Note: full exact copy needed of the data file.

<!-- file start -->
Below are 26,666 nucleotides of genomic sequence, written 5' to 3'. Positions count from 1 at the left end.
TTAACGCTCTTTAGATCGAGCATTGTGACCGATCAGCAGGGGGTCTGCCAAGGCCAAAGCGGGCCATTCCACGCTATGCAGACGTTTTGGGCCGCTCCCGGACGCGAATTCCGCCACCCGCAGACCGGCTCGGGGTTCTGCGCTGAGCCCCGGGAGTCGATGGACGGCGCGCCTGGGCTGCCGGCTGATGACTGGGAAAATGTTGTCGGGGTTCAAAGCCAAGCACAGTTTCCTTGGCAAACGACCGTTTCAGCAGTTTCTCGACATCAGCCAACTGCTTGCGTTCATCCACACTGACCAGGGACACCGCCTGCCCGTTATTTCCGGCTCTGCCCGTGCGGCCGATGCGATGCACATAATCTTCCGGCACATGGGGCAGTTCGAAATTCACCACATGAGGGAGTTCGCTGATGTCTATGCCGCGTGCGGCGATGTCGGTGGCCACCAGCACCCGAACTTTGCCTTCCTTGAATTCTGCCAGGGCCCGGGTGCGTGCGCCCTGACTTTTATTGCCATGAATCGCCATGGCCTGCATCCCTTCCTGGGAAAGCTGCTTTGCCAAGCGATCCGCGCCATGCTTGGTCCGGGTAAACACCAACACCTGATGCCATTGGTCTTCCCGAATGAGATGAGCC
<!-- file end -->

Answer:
Below are 26,666 nucleotides of genomic sequence, written 5' to 3'. Positions count from 1 at the left end.
TTAACGCTCTTTAGATCGAGCATTGTGACCGATCAGCAGGGGGTCTGCCAAGGCCAAAGCGGGCCATTCCACGCTATGCAGACGTTTTGGGCCGCTCCCGGACGCGAATTCCGCCACCCGCAGACCGGCTCGGGGTTCTGCGCTGAGCCCCGGGAGTCGATGGACGGCGCGCCTGGGCTGCCGGCTGATGACTGGGAAAATGTTGTCGGGGTTCAAAGCCAAGCACAGTTTCCTTGGCAAACGACCGTTTCAGCAGTTTCTCGACATCAGCCAACTGCTTGCGTTCATCCACACTGACCAGGGACACCGCCTGCCCGTTATTTCCGGCTCTGCCCGTGCGGCCGATGCGATGCACATAATCTTCCGGCACATGGGGCAGTTCGAAATTCACCACATGAGGGAGTTCGCTGATGTCTATGCCGCGTGCGGCGATGTCGGTGGCCACCAGCACCCGAACTTTGCCTTCCTTGAATTCTGCCAGGGCCCGGGTGCGTGCGCCCTGACTTTTATTGCCATGAATCGCCATGGCCTGCATCCCTTCCTGGGAAAGCTGCTTTGCCAAGCGATCCGCGCCATGCTTGGTCCGGGTAAACACCAACACCTGATGCCATTGGTCTTCCCGAATGAGATGAGCC